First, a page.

Best Super Bowl scoring defenses

As all the world knows, Seattle held Peyton Manning and the Broncos to eight points in yesterday’s Super Bowl. As most people could guess, though, eight points is not the record for the lowest points ever allowed in a Super Bowl. That honor belongs to the 1971 Dallas Cowboys, who held the Miami Dolphins to one measly field goal in Super Bowl 6 (or VI, for any Romans in the audience).

However, the 1971 Cowboys were not facing a record-setting offense. Not even close. Super Bowl teams have averaged 25.6 points per game during the regular season leading up to their Super Bowl appeaerance, but the 1971 Dolphins averaged only 22.5 points per game, or well below average. By contrast, Seattle’s victim (I mean, opponent) yesterday averaged 37.9 points per game during the regular season ... yet the Seahawks held them to just 8 points during the Super Bowl.

So which is better: holding a 22 ppg team to only three points, or holding a 38 ppg team to only eight points? And what about some of the other strong defensive performances in the Super Bowl, like the Raiders holding the 33.8 ppg Washington to only nine points in Super Bowl 18? Or the NY Giants, who held the 36.8 ppg Patriots to only seventeen points in Super Bowl 42? How do we compare these different performances against different opponents in different eras?

While there are more complicated ways to make these comparisons, and no comparison spanning so many years can ever be precise, here’s a handy way of visualizing just how good the Seahawks’ performance was. Rate each Super Bowl defensive performance by subtracting (a) the number of points that team allowed in the Super Bowl game, from (b) the number of points per game that the opposing offense had averaged during the regular season. For example, Seattle held the 37.9 ppg Broncos to just 8 points in the Super Bowl, giving them a point differential of 37.9 – 8 = 29.9. And when the 2007 Giants held the 36.8 ppg Patriots to only 17 points in the Super Bowl, the Giants’ point differential was a smaller but still respectable 36.8 – 17 = 19.8. (Note that larger numbers indicate a larger reduction in the opposing team’s scoring, and thus a stronger defensive performance.)

Do the same thing for every Super Bowl, and we get the following table showing the top twelve Super Bowl defenses by this measure (shown in the final column):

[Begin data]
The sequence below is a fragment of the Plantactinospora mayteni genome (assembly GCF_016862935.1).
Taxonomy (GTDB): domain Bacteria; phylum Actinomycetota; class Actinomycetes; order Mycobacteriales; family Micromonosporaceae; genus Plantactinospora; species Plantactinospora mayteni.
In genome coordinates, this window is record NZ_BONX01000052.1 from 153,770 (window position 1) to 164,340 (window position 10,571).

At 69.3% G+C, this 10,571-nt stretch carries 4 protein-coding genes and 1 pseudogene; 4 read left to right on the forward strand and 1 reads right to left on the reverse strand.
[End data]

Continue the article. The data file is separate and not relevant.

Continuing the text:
Season SB
Defense tm
Offense tm
Off ppg season Off pts SB Differential
2013 48 Seahawks Broncos 37.9 8 29.9
1983 18 Raiders Washington 33.8 9 24.8
2007 42 Giants Patriots 36.8 14 22.8
1966 1 Packers Chiefs 32.0 10 22.0
1968 3 Jets Colts 28.7 7 21.7
1969 4 Chiefs Vikings 27.1 7 20.1
1971 6 Cowboys Dolphins 22.5 3 19.5
1967 2 Packers Raiders 33.4 19 19.4
2005 40 Steelers Seahawks 28.2 10 18.2
1972 7 Dolphins Washington 24.0 7 17.0
1974 9 Steelers Vikings 22.1 6 16.1

Interestingly, the Seahawks' performance yesterday comes out on top, and by a comfortable margin.

Some other points of interest:

  • Super Bowl 48 is not the Seahawks' only appearance in this table. But the less said about that, the better.
  • A surprisingly large share of the top defensive performances (by this measure) came in the earliest Super Bowls: the ones that would be single-digit Super Bowls if we stopped using Roman numerals. I'm not sure what that's about, though it's possible that parity was weaker back then.
  • If we set aside those first nine Super Bowls, Seattle's performance yesterday is even more striking. Basically, Seattle held the 2013 Broncos to nearly 30 points below their season average ppg, while in the last 40 years, (a) NO other Super Bowl defense has held its opponent to as much as 25 points below their season average, and (b) only TWO other defenses have reduced their opponent's scoring by as much as 20 points per game. Can you spell "dominant"?
  • All data comes from tables at However, I had to extract that data by hand from several different tables, and I can't guarantee that I didn't make a mistake or three during the extraction process.
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